KwaZulu-Natal

Even presidents can change their minds, says Ramaphosa about cigarette U-turn

By Des Erasmus 5 May 2020
Caption
President Cyril Ramaphosa. (Photo: Gallo Images / Netwerk24 / Deaan Vivier)

No one was trying to ‘pursue any interests’ by continuing the cigarette ban, President Cyril Ramaphosa said on Tuesday.

President Cyril Ramaphosa on Tuesday smiled away the continued “brouhaha” over a direct U-turn on the sale of cigarettes during South Africa’s slightly eased Level 4 lockdown, saying there was “nothing wrong” with changing one’s mind.

The president made the remarks while being doorstopped by journalists at the Royal Show Grounds in Pietermaritzburg. He had spent the day in KwaZulu-Natal, with Health Minister Zweli Mkhize, and his presidential entourage, going walkabout with Premier Sihle Zikalala to several facilities that form part of the province’s Covid-19 response. 

No one was trying to “pursue any interests” by continuing the cigarette ban, Ramaphosa said in response to questions, an accusation that had been levelled at cooperative governance minister Dr Nkosazana Dlamini Zuma, whose hatred of smoking is a matter of public record. 

Dlamini Zuma has been accused of “undermining” Ramaphosa by saying cigarettes would still be banned under Level 4 lockdown regulations, despite the president saying six days earlier that the ban would be lifted. 

Local cigarette manufactures under the Fair Trade Independent Tobacco Association are challenging the “unconstitutional” ban in court, as is global player British American Tobacco’s South African outfit. Batsa issued an ultimatum for the ban to be revoked by 10am on Monday, which did not happen. 

Ramaphosa defended the “collective” decision in his weekly Monday newsletter. 

Expanding on that, he told journalists at the showgrounds: 

“There is nothing wrong whatsoever in any one of us changing our minds. You can ask yourself if you have ever changed your mind on anything, and you find that you have done it more times than just sticking to a position that you may have taken originally. 

“So this brouhaha on this issue really shouldn’t even be there, because none of us is trying to pursue any interests. The only interests we are pursuing is the health and the interests of our people. That is all, finished and klaar,” said a smiling Ramaphosa. 

Earlier in the day, while still in Durban, Ramaphosa poured praise on Mkhize for the national response to the virus. 

“Much of the work we are doing is led by Dr Mkhize, who has been doing a sterling job in giving guidance and leadership and intellectual capability.”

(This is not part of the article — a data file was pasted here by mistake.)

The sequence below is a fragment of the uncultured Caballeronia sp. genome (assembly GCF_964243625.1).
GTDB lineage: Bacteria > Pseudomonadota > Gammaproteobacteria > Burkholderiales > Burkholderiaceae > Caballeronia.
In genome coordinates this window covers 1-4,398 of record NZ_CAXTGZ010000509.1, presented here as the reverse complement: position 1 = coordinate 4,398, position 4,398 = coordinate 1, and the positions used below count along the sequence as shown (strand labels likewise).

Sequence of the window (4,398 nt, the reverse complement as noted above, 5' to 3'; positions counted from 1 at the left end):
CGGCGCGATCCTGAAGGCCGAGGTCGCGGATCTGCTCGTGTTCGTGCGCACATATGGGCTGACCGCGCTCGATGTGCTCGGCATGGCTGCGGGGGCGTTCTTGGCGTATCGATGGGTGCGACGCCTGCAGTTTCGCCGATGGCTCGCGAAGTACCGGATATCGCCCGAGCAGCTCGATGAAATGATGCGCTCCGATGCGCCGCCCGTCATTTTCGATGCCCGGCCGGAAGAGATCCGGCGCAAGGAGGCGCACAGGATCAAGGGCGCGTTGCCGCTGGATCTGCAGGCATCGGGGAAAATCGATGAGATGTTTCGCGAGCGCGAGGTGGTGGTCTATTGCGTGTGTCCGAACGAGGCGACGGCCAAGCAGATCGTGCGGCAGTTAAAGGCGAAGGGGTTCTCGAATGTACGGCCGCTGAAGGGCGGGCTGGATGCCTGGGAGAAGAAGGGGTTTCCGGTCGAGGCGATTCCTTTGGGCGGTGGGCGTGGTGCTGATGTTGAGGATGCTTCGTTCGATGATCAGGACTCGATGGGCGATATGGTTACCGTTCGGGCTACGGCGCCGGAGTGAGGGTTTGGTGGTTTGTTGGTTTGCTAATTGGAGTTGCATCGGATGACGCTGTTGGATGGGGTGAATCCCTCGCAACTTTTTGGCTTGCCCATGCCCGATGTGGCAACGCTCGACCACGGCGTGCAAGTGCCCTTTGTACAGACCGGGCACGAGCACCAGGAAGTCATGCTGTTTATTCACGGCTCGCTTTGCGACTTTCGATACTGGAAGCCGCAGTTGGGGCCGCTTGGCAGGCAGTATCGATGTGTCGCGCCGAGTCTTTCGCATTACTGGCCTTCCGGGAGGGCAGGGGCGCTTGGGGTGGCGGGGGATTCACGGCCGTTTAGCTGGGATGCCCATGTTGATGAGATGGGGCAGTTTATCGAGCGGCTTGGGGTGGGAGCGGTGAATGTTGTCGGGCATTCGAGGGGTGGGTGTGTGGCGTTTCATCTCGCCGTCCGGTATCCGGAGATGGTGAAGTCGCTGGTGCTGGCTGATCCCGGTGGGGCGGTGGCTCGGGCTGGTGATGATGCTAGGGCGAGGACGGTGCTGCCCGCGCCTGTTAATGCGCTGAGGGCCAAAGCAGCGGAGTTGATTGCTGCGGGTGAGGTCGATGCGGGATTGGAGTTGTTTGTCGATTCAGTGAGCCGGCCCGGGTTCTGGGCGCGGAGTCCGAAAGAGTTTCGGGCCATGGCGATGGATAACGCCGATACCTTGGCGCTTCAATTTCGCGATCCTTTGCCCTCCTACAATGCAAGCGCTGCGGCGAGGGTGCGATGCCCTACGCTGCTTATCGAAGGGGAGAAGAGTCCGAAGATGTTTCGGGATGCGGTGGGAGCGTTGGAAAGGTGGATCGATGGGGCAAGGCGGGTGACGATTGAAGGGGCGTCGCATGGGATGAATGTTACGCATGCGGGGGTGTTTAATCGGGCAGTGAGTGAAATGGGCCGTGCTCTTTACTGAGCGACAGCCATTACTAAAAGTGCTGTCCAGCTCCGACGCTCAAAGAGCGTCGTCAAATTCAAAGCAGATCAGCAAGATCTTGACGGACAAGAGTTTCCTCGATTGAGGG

When the World Health Organisation (WHO) looked at South Africa, they saw “a truly shining example of how countries should have responded to the challenge of Covid-19”. 

“We are by no means out of the woods, we are still deep in the woods,” said the president, but Mkhize’s leadership and relying “on science” instead of “thumbsucking” had been important. 

Ramaphosa also praised Zikalala and his command council for their response to the virus. 

Two weeks ago, Zikalala was severely criticised after announcing that self-isolation would no longer be allowed for those who tested positive, even if they only displayed mild symptoms of the virus. 

Instead, said the premier, all confirmed Covid-19 cases would be “taken” to government-approved facilities. 

The public outcry was enough to make Zikalala backtrack on his statements in less than a week. 

The province has also been rife with allegations of relief food parcels intended for the poor being distributed on a political basis, the vast majority of the wrongdoers being ANC councillors. 

Zikalala has put out a statement warning those taking part in the practice, but nothing on the ground has changed, according to various NPOs and citizens that Daily Maverick has spoken to. 

The provincial government has also been accused of hiding its local and regional Covid-19 infection figures. 

None of this, however, seems to have affected Ramaphosa’s view on the province’s Covid-19 management.

KwaZulu-Natal had done “very well” with its response, said the president, and he was “pleased”, although more hospital beds were needed for the expected surge in infections. 

“You have demonstrated that you have been able to do much more than what is expected. You have set up the right structures to properly address the issues right now.” 

“In a way, Covid-19 has given us an opportunity for a new beginning. A new beginning, for a new way of doing things, for new sectors of our economy, new ways of functioning. It should enhance a number of things we need to do as a country going forward,” said the president. DM

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